Glycemic Index: Why is it important?

Glycemic index;

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Glycemic Index (GI) is a critical measure of how quickly carbohydrates in food raise blood sugar levels. It serves as a valuable tool in managing blood sugar levels, particularly for individuals with diabetes. The benefits of understanding this term, glycemic index, if used properly, will benefit several patients with diabetes in their blood sugar control.

What is Glycemic Index (GI)?

Glycemic index is nothing but a tool, that measures the food quality, in terms of how quickly a particular food raises our blood sugar levels within two hours of eating it. It is measured in numbers, from 0 to 100. What that means is, if a food has 90 glycemic index, then it will rapidly Increase your blood sugar levels, as it is easily digested.

On other hand, food with glycemic index of 40 will be absorbed and digested slowly, and will gradually increase your blood sugar levels as compared to the food having higher glycemic index value.

Based on this, foods are divided into three groups – Low GI foods , Medium GI foods and High GI foods. If a person consumes high GI food, then he will have a rapid blood sugar level spikes. This needs to be avoided in Diabetes.

How is it Useful?

The GI concept provides insight into how different foods affect blood sugar levels, aiding in the management of conditions such as diabetes, insulin resistance, and metabolic syndrome. By choosing foods with a lower GI, individuals can better control their blood sugar levels and reduce the risk of complications associated with high blood sugar.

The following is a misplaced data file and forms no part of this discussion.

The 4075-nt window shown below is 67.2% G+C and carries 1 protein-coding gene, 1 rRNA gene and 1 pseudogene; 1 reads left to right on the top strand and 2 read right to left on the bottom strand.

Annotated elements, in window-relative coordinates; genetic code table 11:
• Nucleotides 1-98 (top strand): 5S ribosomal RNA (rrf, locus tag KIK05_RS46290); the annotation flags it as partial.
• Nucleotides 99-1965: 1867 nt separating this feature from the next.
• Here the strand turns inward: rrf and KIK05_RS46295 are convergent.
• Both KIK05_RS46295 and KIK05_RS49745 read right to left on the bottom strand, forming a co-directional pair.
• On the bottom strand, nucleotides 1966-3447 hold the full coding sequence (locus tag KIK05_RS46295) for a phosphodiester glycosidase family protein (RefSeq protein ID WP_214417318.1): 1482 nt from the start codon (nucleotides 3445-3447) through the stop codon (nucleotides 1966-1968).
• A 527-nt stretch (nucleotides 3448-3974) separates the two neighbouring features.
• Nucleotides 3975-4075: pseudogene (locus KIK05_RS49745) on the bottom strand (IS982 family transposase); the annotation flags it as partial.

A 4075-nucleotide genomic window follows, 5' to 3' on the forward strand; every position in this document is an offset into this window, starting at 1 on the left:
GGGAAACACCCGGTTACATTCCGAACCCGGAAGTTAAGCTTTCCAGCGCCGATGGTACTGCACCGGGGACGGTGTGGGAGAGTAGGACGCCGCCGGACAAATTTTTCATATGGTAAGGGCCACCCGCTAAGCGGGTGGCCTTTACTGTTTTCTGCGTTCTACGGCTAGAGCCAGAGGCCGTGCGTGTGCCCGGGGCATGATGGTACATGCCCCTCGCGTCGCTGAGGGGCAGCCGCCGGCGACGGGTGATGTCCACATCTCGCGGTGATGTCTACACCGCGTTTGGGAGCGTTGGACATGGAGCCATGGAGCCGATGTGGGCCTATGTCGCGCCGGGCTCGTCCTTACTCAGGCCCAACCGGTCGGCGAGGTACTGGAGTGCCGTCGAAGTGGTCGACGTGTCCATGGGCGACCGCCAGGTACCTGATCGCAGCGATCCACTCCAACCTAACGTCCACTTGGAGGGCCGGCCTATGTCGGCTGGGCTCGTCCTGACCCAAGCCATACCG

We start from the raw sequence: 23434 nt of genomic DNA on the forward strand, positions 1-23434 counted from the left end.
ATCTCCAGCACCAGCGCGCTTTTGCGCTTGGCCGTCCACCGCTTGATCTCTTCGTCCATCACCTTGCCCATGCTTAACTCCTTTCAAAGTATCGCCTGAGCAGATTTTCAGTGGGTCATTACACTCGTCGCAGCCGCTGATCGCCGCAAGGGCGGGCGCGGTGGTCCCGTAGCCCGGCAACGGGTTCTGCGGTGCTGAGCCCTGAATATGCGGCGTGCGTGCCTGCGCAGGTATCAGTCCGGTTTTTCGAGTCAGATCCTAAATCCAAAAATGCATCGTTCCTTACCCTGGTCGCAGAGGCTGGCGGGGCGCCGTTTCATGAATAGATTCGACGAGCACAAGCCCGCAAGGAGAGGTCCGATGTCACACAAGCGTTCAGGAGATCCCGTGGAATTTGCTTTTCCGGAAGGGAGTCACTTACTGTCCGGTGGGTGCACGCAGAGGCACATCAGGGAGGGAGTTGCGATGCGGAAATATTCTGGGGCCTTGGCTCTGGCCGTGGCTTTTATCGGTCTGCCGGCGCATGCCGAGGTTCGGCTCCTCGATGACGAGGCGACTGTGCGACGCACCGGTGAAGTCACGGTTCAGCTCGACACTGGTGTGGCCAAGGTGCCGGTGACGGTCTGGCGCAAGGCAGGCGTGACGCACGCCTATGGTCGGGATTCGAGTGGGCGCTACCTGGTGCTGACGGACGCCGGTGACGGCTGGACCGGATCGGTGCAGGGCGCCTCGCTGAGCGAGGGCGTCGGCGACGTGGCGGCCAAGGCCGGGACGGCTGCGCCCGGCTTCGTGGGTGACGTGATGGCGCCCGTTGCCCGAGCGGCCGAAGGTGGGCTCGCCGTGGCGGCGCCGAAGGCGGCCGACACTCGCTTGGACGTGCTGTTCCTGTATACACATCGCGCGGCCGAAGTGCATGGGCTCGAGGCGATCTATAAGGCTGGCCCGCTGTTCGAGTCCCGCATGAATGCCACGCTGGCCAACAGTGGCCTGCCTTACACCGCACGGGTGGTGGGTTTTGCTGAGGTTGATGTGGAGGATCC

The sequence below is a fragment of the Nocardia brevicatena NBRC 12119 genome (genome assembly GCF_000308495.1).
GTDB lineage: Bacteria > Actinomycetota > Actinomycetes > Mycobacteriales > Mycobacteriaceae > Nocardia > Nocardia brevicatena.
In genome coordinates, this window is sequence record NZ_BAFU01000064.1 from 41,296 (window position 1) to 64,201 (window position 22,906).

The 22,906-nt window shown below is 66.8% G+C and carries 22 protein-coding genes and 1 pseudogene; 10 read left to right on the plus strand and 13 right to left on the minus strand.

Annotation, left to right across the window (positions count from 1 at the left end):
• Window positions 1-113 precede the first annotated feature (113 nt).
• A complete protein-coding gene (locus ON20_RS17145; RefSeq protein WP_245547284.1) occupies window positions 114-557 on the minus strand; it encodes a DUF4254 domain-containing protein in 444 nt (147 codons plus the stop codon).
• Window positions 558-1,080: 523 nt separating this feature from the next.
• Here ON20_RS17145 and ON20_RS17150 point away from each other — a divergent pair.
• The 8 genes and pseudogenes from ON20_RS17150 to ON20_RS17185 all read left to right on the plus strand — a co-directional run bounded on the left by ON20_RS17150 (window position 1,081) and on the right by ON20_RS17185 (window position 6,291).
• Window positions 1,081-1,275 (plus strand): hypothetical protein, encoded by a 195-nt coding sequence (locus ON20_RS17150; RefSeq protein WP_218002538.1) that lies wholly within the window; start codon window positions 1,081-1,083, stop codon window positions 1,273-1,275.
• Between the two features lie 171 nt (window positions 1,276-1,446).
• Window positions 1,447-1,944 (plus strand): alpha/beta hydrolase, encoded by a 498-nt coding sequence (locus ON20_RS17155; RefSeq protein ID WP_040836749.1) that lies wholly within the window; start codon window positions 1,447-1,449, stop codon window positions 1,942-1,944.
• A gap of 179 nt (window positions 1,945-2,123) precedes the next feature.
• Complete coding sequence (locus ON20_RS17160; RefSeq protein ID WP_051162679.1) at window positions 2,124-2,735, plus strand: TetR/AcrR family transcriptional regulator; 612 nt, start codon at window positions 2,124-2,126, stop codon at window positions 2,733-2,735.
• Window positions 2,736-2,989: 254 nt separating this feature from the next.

How Low Glycemic Index Foods are Good for Diabetics?

Low GI foods are particularly beneficial for individuals with diabetes as they cause a slower and more gradual rise in blood sugar levels, preventing sudden spikes and crashes. In medical terms, Post prandial hyperglycemia, it is considered as a bad prognosis factor and poor treatment efficiency.

Low GI foods will not have post prandial hyperglycemia. They tend to release glucose slowly. This steady release of glucose helps to maintain stable energy levels and reduces the need for large amounts of insulin, leading to improved glycemic control over time.

What are Foods with Low Glycemic Index?

Low GI foods will benefit prediabetic (High risk of diabetes – Poor HbA1c control), and also patients who already have Diabetes. Let’s see them:

  1. Non-Starchy Vegetables: Broccoli, spinach, kale, and cauliflower.
  2. Legumes: Lentils, chickpeas, black beans, and kidney beans.